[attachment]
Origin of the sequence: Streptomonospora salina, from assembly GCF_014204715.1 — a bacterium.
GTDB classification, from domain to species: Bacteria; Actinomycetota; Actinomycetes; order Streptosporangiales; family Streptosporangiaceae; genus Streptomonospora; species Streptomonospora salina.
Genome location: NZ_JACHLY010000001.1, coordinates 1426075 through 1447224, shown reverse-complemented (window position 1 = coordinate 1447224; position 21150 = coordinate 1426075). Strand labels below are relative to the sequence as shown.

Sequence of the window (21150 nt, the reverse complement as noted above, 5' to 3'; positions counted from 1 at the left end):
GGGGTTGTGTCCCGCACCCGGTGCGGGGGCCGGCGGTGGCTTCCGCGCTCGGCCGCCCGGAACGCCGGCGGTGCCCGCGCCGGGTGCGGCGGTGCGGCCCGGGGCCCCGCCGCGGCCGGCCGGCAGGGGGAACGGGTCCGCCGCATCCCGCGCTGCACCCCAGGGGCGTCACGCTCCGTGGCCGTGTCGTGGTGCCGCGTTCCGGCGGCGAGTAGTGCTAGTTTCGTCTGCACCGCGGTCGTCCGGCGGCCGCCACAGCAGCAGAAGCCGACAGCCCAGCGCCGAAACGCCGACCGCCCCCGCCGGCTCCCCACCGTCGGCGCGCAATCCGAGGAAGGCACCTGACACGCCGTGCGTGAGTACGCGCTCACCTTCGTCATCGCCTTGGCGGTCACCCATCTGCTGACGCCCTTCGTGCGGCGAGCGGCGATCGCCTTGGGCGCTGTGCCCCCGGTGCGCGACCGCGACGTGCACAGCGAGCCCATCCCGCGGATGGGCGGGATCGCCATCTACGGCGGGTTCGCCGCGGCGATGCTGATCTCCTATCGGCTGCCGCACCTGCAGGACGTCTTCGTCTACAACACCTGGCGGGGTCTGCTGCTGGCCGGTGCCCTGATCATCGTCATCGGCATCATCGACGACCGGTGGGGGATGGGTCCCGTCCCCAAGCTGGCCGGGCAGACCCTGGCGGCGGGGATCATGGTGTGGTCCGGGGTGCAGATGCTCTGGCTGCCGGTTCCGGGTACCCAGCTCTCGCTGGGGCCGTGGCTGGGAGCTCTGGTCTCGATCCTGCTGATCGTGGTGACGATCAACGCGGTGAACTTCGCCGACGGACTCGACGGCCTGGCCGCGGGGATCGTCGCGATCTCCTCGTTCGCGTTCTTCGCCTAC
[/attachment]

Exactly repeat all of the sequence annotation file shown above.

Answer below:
Origin of the sequence: Streptomonospora salina, from assembly GCF_014204715.1 — a bacterium.
GTDB classification, from domain to species: Bacteria; Actinomycetota; Actinomycetes; order Streptosporangiales; family Streptosporangiaceae; genus Streptomonospora; species Streptomonospora salina.
Genome location: NZ_JACHLY010000001.1, coordinates 1426075 through 1447224, shown reverse-complemented (window position 1 = coordinate 1447224; position 21150 = coordinate 1426075). Strand labels below are relative to the sequence as shown.

Sequence of the window (21150 nt, the reverse complement as noted above, 5' to 3'; positions counted from 1 at the left end):
GGGGTTGTGTCCCGCACCCGGTGCGGGGGCCGGCGGTGGCTTCCGCGCTCGGCCGCCCGGAACGCCGGCGGTGCCCGCGCCGGGTGCGGCGGTGCGGCCCGGGGCCCCGCCGCGGCCGGCCGGCAGGGGGAACGGGTCCGCCGCATCCCGCGCTGCACCCCAGGGGCGTCACGCTCCGTGGCCGTGTCGTGGTGCCGCGTTCCGGCGGCGAGTAGTGCTAGTTTCGTCTGCACCGCGGTCGTCCGGCGGCCGCCACAGCAGCAGAAGCCGACAGCCCAGCGCCGAAACGCCGACCGCCCCCGCCGGCTCCCCACCGTCGGCGCGCAATCCGAGGAAGGCACCTGACACGCCGTGCGTGAGTACGCGCTCACCTTCGTCATCGCCTTGGCGGTCACCCATCTGCTGACGCCCTTCGTGCGGCGAGCGGCGATCGCCTTGGGCGCTGTGCCCCCGGTGCGCGACCGCGACGTGCACAGCGAGCCCATCCCGCGGATGGGCGGGATCGCCATCTACGGCGGGTTCGCCGCGGCGATGCTGATCTCCTATCGGCTGCCGCACCTGCAGGACGTCTTCGTCTACAACACCTGGCGGGGTCTGCTGCTGGCCGGTGCCCTGATCATCGTCATCGGCATCATCGACGACCGGTGGGGGATGGGTCCCGTCCCCAAGCTGGCCGGGCAGACCCTGGCGGCGGGGATCATGGTGTGGTCCGGGGTGCAGATGCTCTGGCTGCCGGTTCCGGGTACCCAGCTCTCGCTGGGGCCGTGGCTGGGAGCTCTGGTCTCGATCCTGCTGATCGTGGTGACGATCAACGCGGTGAACTTCGCCGACGGACTCGACGGCCTGGCCGCGGGGATCGTCGCGATCTCCTCGTTCGCGTTCTTCGCCTAC